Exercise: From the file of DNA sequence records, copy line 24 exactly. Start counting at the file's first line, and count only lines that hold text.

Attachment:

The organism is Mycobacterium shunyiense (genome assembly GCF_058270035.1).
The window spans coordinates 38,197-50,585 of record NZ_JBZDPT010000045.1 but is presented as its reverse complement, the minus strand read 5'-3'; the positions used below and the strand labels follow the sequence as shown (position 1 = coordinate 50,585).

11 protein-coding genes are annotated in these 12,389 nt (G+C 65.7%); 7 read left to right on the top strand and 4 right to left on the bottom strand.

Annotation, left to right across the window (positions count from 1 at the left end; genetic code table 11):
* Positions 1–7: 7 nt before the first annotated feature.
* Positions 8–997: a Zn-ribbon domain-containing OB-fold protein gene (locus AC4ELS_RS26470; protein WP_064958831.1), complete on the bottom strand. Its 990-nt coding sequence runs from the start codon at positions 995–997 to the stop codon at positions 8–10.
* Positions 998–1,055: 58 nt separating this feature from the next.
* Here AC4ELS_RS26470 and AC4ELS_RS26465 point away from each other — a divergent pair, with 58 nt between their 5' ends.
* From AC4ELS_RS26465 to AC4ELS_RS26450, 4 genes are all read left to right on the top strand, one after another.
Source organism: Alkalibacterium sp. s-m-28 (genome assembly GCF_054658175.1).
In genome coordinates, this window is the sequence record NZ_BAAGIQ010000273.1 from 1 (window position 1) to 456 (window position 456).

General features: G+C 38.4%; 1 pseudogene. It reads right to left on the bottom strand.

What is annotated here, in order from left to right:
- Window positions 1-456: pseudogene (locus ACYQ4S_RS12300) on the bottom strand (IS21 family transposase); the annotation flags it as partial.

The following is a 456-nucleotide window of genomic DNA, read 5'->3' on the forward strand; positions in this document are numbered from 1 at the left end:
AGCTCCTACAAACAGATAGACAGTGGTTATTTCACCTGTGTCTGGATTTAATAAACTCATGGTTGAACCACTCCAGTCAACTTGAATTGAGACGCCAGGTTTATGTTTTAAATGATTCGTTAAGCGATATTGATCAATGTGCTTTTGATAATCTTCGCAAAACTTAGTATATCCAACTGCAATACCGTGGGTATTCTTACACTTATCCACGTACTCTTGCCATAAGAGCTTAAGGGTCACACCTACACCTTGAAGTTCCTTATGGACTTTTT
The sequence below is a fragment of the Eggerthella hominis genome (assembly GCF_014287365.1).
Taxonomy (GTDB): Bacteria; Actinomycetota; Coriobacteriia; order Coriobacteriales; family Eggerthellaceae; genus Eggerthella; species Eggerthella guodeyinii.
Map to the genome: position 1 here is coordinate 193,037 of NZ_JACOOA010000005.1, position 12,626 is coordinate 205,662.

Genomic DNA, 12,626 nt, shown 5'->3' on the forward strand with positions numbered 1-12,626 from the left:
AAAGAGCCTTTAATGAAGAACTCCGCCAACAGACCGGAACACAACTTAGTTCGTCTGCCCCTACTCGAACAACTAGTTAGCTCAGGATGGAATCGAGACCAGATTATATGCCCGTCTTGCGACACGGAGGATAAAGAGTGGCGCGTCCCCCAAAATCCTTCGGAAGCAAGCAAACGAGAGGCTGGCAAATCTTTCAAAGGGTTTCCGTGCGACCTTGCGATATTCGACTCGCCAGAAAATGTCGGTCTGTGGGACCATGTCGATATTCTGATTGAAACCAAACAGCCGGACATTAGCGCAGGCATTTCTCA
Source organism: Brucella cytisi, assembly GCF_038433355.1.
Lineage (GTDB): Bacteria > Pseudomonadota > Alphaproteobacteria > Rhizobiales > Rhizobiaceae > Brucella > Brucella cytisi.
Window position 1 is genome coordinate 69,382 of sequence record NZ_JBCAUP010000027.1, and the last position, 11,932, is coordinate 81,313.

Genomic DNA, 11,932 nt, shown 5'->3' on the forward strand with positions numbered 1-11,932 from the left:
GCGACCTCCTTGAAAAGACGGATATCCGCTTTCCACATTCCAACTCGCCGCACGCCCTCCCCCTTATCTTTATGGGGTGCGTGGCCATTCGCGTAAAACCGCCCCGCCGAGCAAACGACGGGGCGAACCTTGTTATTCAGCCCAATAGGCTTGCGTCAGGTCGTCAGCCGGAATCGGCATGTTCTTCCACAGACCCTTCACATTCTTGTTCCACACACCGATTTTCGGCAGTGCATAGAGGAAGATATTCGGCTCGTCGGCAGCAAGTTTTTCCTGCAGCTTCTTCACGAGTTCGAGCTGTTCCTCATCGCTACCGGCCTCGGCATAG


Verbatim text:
Window position 1 is genome coordinate 69,382 of sequence record NZ_JBCAUP010000027.1, and the last position, 11,932, is coordinate 81,313.